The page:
Of course, if your instead leaning toward a P8P67 Pro, that's a $70 investment, and let's assume a $1400 box this time. That's an additional 5% for a 2 - 4 % improvement which brings us back to the law of diminishing returns. Each buyer has to make the decision on whether the law is something they can live with.
April 11, 2011 4:18:19 PM

klausjpwhat about a test of video cards and systems for Adobe CS5 with 64bit, all you doing is all the time videocards for games,


Ummm, because maybe 1% of the readers here use CS5?? LAst I heard CS5 dev's were not considered enthusiasts... just buy a card and move along...

I thought the article was pretty good. I know each reader wants their gpu or mb tested, but that actually doesnt tell anyone anything. It is very hard to reduce the variables to answer the question - which in this case was scaling between a couple of GPU's and X16, X8 and X4 PCIe slots.

There may be a couple of follow on articles about Intel vs AMD scaling, or additional gpus but this was one was well done.
Thanks guys
April 11, 2011 4:18:35 PM

I have an AM2+ board with x16 and x4 slots. Now, I know I can't use Crossfire on this board thanks to the presence of Hybrid Crossfire, however if a 4x slot reduces performance as much as this, I'm rather glad I didn't get that second 4830.

AMD FX setups feature 38 2.0 lanes, though they'll probably be CPU bottlenecked in general, so it might be interesting to try various combinations on an overclocked X58 setup i.e. 16x/16x, 16x/8x/8x/8x etc. etc., though I'm sure it'd take a good while to run through!
April 11, 2011 4:19:16 PM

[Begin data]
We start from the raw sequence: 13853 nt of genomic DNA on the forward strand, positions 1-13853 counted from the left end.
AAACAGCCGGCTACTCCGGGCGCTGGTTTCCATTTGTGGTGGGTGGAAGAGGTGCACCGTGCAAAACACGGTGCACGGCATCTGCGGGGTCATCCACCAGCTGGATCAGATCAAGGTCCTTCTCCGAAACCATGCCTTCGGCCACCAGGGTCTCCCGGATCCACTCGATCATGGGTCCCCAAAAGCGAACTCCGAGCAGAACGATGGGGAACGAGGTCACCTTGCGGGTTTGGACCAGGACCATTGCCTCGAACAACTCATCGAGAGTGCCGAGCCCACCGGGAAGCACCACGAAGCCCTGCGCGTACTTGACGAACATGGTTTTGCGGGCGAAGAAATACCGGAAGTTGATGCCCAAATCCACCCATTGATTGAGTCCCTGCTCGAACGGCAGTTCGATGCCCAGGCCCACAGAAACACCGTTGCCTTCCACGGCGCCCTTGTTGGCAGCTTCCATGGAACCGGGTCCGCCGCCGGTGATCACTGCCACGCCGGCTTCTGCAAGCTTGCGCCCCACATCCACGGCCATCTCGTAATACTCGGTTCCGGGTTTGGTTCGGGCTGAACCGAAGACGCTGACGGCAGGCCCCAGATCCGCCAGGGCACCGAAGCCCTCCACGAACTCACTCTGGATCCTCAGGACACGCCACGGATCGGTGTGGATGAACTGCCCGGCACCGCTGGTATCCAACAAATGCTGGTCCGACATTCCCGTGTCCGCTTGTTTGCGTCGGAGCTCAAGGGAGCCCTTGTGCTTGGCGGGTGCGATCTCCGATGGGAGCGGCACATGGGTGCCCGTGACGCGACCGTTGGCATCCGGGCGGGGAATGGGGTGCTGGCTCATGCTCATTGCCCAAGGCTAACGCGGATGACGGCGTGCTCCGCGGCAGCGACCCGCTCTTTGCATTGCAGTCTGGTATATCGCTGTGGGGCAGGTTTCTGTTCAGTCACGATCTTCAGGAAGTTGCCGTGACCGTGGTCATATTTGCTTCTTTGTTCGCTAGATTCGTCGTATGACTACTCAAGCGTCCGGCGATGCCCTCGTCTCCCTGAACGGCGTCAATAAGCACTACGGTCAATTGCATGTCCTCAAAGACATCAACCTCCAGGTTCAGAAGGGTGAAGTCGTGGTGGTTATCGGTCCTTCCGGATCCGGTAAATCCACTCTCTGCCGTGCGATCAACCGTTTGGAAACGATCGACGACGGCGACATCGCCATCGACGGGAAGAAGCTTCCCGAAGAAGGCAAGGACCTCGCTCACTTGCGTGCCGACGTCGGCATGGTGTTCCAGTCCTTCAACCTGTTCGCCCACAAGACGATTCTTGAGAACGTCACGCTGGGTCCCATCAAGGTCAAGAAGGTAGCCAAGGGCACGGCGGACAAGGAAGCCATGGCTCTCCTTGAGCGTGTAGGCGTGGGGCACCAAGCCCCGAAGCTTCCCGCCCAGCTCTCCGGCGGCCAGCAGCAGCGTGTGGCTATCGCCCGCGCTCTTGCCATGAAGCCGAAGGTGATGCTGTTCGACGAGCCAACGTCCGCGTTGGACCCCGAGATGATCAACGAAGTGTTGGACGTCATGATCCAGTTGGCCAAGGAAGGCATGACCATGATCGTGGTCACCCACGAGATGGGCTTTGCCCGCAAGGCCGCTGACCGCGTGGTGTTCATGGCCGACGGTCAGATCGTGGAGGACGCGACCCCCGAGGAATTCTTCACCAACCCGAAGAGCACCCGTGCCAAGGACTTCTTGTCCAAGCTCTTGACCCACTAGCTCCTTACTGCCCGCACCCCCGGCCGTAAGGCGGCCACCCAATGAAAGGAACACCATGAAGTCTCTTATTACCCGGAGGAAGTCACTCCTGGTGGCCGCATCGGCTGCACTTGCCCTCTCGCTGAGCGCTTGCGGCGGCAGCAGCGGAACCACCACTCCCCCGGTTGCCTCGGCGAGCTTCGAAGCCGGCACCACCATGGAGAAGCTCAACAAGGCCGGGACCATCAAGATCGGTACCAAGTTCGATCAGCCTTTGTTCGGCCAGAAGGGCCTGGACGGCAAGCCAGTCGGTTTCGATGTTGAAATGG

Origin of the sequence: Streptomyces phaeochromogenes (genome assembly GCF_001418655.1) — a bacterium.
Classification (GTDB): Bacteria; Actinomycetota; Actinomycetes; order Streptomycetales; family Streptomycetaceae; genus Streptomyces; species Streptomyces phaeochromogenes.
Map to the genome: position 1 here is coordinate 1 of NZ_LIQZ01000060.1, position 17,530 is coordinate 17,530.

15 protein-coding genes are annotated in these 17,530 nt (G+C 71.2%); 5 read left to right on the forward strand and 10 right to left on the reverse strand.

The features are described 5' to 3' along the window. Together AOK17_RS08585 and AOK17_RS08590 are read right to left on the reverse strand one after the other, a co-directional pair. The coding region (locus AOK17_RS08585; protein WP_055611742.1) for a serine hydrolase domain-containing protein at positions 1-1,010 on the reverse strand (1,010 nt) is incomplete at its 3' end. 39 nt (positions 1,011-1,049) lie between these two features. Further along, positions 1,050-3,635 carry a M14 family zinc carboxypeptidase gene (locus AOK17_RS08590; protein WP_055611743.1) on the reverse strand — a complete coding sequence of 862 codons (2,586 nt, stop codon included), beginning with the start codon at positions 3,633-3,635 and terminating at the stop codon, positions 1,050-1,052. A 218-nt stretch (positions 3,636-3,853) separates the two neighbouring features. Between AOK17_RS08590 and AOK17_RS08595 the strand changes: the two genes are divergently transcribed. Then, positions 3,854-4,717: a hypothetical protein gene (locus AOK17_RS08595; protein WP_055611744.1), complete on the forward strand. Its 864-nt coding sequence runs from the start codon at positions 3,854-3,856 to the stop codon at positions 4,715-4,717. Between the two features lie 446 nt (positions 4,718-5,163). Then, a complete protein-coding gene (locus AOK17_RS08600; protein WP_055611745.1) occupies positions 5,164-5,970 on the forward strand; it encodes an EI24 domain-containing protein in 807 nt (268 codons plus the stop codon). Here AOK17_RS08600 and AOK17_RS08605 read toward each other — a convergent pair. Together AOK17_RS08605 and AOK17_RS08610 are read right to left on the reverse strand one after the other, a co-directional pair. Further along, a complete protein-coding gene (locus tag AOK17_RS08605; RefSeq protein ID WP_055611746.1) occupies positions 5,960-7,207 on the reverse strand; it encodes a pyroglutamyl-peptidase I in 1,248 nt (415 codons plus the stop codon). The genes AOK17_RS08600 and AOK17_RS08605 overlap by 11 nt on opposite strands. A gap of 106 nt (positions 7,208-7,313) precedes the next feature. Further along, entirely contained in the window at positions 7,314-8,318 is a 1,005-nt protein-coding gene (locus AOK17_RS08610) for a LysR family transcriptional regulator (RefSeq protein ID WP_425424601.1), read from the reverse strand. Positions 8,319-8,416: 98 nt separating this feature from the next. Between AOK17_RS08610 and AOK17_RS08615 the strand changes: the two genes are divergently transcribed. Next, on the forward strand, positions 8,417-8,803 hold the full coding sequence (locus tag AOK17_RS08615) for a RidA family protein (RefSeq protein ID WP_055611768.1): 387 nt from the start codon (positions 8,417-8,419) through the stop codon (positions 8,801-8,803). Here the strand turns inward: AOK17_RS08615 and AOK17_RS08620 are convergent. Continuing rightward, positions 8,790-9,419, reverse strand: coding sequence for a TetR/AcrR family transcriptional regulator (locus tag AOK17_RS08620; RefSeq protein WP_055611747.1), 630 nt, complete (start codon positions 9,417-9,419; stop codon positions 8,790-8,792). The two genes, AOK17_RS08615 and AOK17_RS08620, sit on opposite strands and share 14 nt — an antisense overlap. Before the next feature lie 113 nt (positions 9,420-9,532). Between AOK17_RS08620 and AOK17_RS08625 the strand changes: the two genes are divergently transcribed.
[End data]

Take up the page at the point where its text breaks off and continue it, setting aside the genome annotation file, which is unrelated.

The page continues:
is x16/x4 in crossfire better than just one x16 though? or will x16/x4 actually decrease performance from just 1 x16?
a b å Intel
April 11, 2011 4:36:28 PM

Interesting, although I'm another who wasn't too surprised by the results. Three questions I'd like to see explored are:
1. Why are the assorted performance hits greater for AMD cards? This one might be a question for AMD engineers, and I doubt they'd be all that candid, unless the reason is a worthwhile sacrifice to achieve superior performance in other ways / on other tests.
2. Are the results obtained with AMD boards similar, and if not, why not?
3. On an AMD-chipset board using a nVidia GPU, if a second one is added for PhysX (SLI being unavailable), what are the effects on PhysX performance of using a X4 slot?
April 11, 2011 4:42:11 PM

Crossfire is superior to one 16x card, regardless of setup, or at least as far as I can see from a quick look at the benchmark results.
April 11, 2011 4:45:04 PM

Refering to the crossfire of x8/x8 versus x16/x4:
After noticing Tom's didn't seem recommend the x16/x4 configuration, I decided to review their findings. While I agree the F1 game didn't scale very well for AMD compared to all the other games, let's assume this is driver related, so if we take the average numbers from this one game out of the average, the hit for going from x8/x8 to x16/x4 would change as follows:

1680x1050: 6.3% instead of 10.3%
1920x1080: 5.7% instead of 9.6%
2540x1600: 5.7% instead of 10.9%

While I agree this is still a considerable margin, people that already have this type of board (x16/x4) considering crossfire, it seems to me it would be far more economical to purchase a second video card, rather than upgrading their motherboard AND buying a second video card. So, they would save $200 on a mobo purchase, and lose out by about 4% performance (10%-6%).
To put in perspective, say I have 40fps with one card, 75fps with two cards at x8/x8, or 70fps with two cards x16/x4, I would be happier with the $200 in my pocket than have those 5fps.
Does this make sense or am I missing something?



April 11, 2011 5:59:55 PM

Great article, finaly proof for a younger brother who swears you need 16 Lanes or else it's crap. I always advised people that X8/X8 is OK, but X16/X4 would leave one card very un-used. I always recommend to people who plan to crossfire steer clear of the 1156 boards that only do x16/x4.
April 11, 2011 6:40:52 PM

Noodletoe said:
Refering to the crossfire of x8/x8 versus x16/x4: